To paraphrase Mark Twain, reports of the cancellation of the 34th Annual "Walk with Israel" have been greatly exaggerated. More precisely, a letter announcing the cancellation of the event, scheduled for this Sunday, is being investigated by Oak Park police as a hoax, not an exaggeration. Oak Park Deputy Chief Robert Scianna confirmed Tuesday that the investigation is ongoing. Oak Park Temple, he said, is just one of 40 congregations that received the letter, which bore a Palatine postmark.
"We've got an investigation going because they've received a couple more letters," Scianna said. "Although they're not threatening, we're taking it seriously."
The memo was received at Oak Park Temple, 1235 N. Harlem on Thursday. Purporting to be from Jewish United Fund chairman Edward A. Fox, it was addressed to "all 'Israel Solidarity Day' organizers."
"Sadly and with great disappointment," the memo began, "I am informing you that we are forced to cancel our 'Walk with Israel' this year, due to outpouring anger from many communities. There were also numerous threats for disruption of our festivities, so we unanimously voted to call off the Israel Solidarity Day. The American Jewish Committee Chicago Chapter, has also concluded, that events like this are fueling anti-Semitism."
The memo concludes by telling readers to go to www.juf.org/walk update for further information.
However, visitors to that website were greeted by a headline reading, "Israel Solidarity Day has not been cancelled." It was followed by detailed information about this Sunday's march.
The hoax certainly didn't fool anyone at Oak Park Temple.
"My reaction was that it was clearly a poor hoax," said Robin Arbetman, Temple Educator. "There was no letterhead, and there were typos in the letter."
After reading the memo, Arbetman called the police, who took the envelope and letter away in an evidence bag.
Arbetman said she had "no idea" who sent the phony memo, and didn't care to hazard a guess. As to a motive, she speculated that someone simply wanted to "put a kink in our game plan."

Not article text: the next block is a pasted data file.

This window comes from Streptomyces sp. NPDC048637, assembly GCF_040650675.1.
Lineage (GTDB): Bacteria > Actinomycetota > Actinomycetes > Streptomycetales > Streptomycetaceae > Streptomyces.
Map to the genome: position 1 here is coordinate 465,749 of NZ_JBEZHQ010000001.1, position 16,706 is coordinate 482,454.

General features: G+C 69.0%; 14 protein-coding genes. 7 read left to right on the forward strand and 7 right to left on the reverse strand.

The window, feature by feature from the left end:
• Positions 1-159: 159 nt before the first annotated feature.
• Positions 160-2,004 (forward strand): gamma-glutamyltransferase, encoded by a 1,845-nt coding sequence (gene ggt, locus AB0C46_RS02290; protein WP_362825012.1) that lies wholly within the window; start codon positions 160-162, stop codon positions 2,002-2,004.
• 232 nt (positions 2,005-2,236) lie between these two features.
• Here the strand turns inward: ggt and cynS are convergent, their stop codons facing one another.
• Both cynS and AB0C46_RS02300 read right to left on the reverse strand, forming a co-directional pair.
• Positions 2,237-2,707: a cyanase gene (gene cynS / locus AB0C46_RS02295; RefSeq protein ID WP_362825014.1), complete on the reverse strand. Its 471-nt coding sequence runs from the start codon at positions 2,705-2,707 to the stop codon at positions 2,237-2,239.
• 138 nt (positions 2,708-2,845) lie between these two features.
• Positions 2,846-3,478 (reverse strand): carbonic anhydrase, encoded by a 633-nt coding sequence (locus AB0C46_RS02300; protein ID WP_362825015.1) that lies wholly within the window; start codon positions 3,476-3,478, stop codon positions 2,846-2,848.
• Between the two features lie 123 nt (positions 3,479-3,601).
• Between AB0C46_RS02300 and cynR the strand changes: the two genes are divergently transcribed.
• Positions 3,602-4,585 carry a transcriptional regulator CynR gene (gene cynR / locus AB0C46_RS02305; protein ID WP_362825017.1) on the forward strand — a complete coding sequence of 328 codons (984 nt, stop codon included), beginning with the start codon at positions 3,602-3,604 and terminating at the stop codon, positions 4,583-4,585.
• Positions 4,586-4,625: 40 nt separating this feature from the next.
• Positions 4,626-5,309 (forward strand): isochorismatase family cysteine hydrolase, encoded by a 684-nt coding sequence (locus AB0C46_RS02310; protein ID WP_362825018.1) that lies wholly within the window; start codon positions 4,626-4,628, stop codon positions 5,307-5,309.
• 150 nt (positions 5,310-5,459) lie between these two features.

"Since 9/11, there have been heightened security plans, and they're trying to play on that," she said.
It won't change anything, Arbetman said.
"It's a stupid hoax, kind of amateur," she said. "We'll ignore it. We're walking. We're going ahead with our plans, as is the other group."
That other group is the American Friends Service Committee's "Walk for a Just Peace in Israel and Palestine. Though the AFSC views the Israeli/Arab situation from a decidedly different perspective, they don't support the sort of tactics used in the memo hoax.
"I'm sad that somebody would resort to that sort of thing. It doesn't set a very good tone for anybody," said AFSC committee member Jennifer Bing-Canar.
For the past four years the Annual Walk for a Just Peace in Israel and Palestine has touted itself as an alternative to the Walk for Israel. While the walk itself is just four years old, the AFSC itself goes back to the last year of World War I, 1917.
Arbetman said friction between her group and the AFSC walk has improved in the past several years, after some animosity at the start. Arbetman also stressed that the Walk for Israel is less about politics than it is about national pride.
"We go ahead with our celebration of Israeli independence much the way that we celebrate the 4th of July," she said.
Oak Park police don't expect any trouble between the two groups, but say they are prepared to deal with whatever comes up.
"We're going to make sure that it goes off without a hitch," said Scianna.
Registration for the Walk with Israel will take place from 8:30 to 10 a.m. at Oak Park Temple, 1235 N. Harlem Ave. The 5.7-kilometer walk, ending up in Scoville Park kicks off at 10 a.m. Entertainment and other programs start at 11:30 a.m. in Scoville Park, featuring the music of string instrument virtuoso Stuart Rosenberg.
The Walk for a Just Peace in Israel and Palestine begins at 12:15 p.m. Sunday with a "Gathering Program" at Ridgeland Common Park. That will be followed at 1:30 p.m. by a 1-mile walk, and at 2:30 p.m. with a Potluck Advocacy Buffet/Program at Pilgrim Congregational Church, 460 Lake St., with music and speakers such as "refuser" Anver Efenbowicz and Oak Park resident and Israeli-American writer Emily Hauser.